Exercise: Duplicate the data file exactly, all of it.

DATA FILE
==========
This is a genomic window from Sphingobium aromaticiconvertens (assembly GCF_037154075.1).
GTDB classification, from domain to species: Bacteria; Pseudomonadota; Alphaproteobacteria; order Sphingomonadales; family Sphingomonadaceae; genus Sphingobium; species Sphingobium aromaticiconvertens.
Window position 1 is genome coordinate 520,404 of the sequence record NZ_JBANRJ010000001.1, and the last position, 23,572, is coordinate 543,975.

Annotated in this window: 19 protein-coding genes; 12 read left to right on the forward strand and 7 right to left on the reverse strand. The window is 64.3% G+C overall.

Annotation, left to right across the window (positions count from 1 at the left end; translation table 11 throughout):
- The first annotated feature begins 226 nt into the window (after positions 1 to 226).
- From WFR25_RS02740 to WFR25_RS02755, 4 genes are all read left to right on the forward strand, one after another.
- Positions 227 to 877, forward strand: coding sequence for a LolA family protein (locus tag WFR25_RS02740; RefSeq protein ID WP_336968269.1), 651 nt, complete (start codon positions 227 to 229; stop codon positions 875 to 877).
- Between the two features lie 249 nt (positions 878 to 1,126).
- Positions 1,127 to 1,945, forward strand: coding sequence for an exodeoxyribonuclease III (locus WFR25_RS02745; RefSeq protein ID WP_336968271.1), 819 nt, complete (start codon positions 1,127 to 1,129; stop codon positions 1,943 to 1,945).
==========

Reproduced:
This is a genomic window from Sphingobium aromaticiconvertens (assembly GCF_037154075.1).
GTDB classification, from domain to species: Bacteria; Pseudomonadota; Alphaproteobacteria; order Sphingomonadales; family Sphingomonadaceae; genus Sphingobium; species Sphingobium aromaticiconvertens.
Window position 1 is genome coordinate 520,404 of the sequence record NZ_JBANRJ010000001.1, and the last position, 23,572, is coordinate 543,975.

Annotated in this window: 19 protein-coding genes; 12 read left to right on the forward strand and 7 right to left on the reverse strand. The window is 64.3% G+C overall.

Annotation, left to right across the window (positions count from 1 at the left end; translation table 11 throughout):
- The first annotated feature begins 226 nt into the window (after positions 1 to 226).
- From WFR25_RS02740 to WFR25_RS02755, 4 genes are all read left to right on the forward strand, one after another.
- Positions 227 to 877, forward strand: coding sequence for a LolA family protein (locus tag WFR25_RS02740; RefSeq protein ID WP_336968269.1), 651 nt, complete (start codon positions 227 to 229; stop codon positions 875 to 877).
- Between the two features lie 249 nt (positions 878 to 1,126).
- Positions 1,127 to 1,945, forward strand: coding sequence for an exodeoxyribonuclease III (locus WFR25_RS02745; RefSeq protein ID WP_336968271.1), 819 nt, complete (start codon positions 1,127 to 1,129; stop codon positions 1,943 to 1,945).